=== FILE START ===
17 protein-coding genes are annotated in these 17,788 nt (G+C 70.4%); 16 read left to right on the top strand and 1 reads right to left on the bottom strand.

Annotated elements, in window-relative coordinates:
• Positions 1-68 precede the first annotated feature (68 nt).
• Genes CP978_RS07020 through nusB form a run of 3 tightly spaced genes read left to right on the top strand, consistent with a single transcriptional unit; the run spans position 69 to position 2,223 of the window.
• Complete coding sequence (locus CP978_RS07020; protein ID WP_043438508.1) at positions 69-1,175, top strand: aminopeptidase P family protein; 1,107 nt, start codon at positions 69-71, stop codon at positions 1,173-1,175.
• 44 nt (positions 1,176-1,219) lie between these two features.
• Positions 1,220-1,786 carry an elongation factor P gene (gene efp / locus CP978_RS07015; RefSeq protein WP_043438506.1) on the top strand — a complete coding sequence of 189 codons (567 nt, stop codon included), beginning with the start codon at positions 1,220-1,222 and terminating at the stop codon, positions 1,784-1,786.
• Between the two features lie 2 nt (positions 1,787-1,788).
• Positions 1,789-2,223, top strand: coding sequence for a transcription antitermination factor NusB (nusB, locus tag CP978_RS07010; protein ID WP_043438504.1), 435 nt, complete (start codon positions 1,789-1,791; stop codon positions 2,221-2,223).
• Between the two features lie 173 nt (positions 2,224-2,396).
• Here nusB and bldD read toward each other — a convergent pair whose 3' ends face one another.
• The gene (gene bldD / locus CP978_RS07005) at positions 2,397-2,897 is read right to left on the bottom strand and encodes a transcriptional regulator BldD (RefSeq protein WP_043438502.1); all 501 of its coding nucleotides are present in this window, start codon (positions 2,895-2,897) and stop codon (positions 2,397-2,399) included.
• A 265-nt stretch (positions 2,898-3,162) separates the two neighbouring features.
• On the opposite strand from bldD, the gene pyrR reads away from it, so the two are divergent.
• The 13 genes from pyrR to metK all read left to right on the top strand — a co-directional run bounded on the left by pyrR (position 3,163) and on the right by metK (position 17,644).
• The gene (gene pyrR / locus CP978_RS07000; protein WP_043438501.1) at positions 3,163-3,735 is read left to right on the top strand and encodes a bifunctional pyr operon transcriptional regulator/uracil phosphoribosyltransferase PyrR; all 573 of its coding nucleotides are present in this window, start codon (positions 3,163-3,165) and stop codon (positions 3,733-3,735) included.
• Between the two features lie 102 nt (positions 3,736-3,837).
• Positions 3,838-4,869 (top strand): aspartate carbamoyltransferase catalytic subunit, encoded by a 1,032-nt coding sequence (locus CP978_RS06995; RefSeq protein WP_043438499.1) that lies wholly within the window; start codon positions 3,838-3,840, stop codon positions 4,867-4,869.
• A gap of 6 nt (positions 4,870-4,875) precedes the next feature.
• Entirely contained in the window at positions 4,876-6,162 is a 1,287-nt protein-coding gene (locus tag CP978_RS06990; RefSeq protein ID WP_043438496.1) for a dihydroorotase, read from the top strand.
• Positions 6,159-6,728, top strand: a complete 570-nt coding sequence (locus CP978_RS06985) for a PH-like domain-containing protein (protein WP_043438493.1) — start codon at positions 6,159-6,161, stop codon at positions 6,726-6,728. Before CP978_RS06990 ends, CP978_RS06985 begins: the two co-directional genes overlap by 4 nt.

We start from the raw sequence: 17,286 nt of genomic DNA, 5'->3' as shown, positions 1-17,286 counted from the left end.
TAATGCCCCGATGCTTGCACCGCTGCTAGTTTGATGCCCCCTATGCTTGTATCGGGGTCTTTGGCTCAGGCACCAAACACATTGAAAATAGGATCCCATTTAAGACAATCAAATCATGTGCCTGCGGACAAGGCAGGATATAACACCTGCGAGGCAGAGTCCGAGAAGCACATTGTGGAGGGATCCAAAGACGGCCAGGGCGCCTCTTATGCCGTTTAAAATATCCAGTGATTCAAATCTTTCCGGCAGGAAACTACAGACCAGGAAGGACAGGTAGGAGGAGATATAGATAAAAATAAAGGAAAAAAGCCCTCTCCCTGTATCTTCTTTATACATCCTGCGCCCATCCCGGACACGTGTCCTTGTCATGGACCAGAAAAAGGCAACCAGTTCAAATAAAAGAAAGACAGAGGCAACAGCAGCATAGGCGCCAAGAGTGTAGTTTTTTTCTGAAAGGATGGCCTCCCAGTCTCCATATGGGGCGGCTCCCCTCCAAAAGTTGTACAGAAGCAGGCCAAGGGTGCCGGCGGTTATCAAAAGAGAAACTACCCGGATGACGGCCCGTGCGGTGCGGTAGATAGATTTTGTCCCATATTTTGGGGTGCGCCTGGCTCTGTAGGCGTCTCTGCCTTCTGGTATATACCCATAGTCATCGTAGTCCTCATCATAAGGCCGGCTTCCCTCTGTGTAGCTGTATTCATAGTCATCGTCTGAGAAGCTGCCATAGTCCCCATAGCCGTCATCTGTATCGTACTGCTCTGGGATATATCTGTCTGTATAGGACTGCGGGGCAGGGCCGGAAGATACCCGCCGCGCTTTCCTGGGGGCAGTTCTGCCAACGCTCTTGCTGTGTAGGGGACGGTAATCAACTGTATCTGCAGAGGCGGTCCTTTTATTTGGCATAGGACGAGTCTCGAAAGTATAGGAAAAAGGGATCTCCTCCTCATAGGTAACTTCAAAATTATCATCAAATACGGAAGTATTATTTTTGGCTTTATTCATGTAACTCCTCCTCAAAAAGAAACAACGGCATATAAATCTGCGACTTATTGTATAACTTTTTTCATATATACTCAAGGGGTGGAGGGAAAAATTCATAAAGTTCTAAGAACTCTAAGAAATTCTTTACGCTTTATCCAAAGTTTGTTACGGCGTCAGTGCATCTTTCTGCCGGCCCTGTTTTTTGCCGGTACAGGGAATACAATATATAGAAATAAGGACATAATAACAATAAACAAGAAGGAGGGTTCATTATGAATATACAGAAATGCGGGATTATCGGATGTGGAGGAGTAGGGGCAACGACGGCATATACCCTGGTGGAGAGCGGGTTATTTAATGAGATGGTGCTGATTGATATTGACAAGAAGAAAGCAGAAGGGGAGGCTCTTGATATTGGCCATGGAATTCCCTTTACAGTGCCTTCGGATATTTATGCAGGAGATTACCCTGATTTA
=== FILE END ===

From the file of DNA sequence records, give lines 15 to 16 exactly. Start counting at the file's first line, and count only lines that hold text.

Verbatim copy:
• The 13 genes from pyrR to metK all read left to right on the top strand — a co-directional run bounded on the left by pyrR (position 3,163) and on the right by metK (position 17,644).
• The gene (gene pyrR / locus CP978_RS07000; protein WP_043438501.1) at positions 3,163-3,735 is read left to right on the top strand and encodes a bifunctional pyr operon transcriptional regulator/uracil phosphoribosyltransferase PyrR; all 573 of its coding nucleotides are present in this window, start codon (positions 3,163-3,165) and stop codon (positions 3,733-3,735) included.